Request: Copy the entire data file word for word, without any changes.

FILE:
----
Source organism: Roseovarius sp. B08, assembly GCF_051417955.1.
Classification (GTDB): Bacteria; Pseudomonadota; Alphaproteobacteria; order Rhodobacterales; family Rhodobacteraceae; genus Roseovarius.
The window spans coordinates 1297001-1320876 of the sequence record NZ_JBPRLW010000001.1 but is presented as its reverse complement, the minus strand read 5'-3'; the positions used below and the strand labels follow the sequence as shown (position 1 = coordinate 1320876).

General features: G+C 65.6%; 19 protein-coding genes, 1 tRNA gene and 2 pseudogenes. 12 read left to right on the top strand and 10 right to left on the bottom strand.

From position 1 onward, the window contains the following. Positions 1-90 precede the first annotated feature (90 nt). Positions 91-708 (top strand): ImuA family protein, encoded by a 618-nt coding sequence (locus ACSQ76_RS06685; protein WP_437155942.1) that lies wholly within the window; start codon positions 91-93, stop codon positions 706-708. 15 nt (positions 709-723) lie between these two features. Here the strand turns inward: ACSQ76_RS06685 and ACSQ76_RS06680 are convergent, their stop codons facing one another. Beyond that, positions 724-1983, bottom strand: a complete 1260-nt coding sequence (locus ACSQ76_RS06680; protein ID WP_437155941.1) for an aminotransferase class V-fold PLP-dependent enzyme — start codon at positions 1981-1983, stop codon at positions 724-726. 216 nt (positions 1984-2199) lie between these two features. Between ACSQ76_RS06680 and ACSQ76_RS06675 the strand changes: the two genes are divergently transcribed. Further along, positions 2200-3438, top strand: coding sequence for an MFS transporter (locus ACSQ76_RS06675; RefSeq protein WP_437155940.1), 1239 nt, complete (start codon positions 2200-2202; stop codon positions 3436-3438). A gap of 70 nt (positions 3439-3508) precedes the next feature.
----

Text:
Source organism: Roseovarius sp. B08, assembly GCF_051417955.1.
Classification (GTDB): Bacteria; Pseudomonadota; Alphaproteobacteria; order Rhodobacterales; family Rhodobacteraceae; genus Roseovarius.
The window spans coordinates 1297001-1320876 of the sequence record NZ_JBPRLW010000001.1 but is presented as its reverse complement, the minus strand read 5'-3'; the positions used below and the strand labels follow the sequence as shown (position 1 = coordinate 1320876).

General features: G+C 65.6%; 19 protein-coding genes, 1 tRNA gene and 2 pseudogenes. 12 read left to right on the top strand and 10 right to left on the bottom strand.

From position 1 onward, the window contains the following. Positions 1-90 precede the first annotated feature (90 nt). Positions 91-708 (top strand): ImuA family protein, encoded by a 618-nt coding sequence (locus ACSQ76_RS06685; protein WP_437155942.1) that lies wholly within the window; start codon positions 91-93, stop codon positions 706-708. 15 nt (positions 709-723) lie between these two features. Here the strand turns inward: ACSQ76_RS06685 and ACSQ76_RS06680 are convergent, their stop codons facing one another. Beyond that, positions 724-1983, bottom strand: a complete 1260-nt coding sequence (locus ACSQ76_RS06680; protein ID WP_437155941.1) for an aminotransferase class V-fold PLP-dependent enzyme — start codon at positions 1981-1983, stop codon at positions 724-726. 216 nt (positions 1984-2199) lie between these two features. Between ACSQ76_RS06680 and ACSQ76_RS06675 the strand changes: the two genes are divergently transcribed. Further along, positions 2200-3438, top strand: coding sequence for an MFS transporter (locus ACSQ76_RS06675; RefSeq protein WP_437155940.1), 1239 nt, complete (start codon positions 2200-2202; stop codon positions 3436-3438). A gap of 70 nt (positions 3439-3508) precedes the next feature.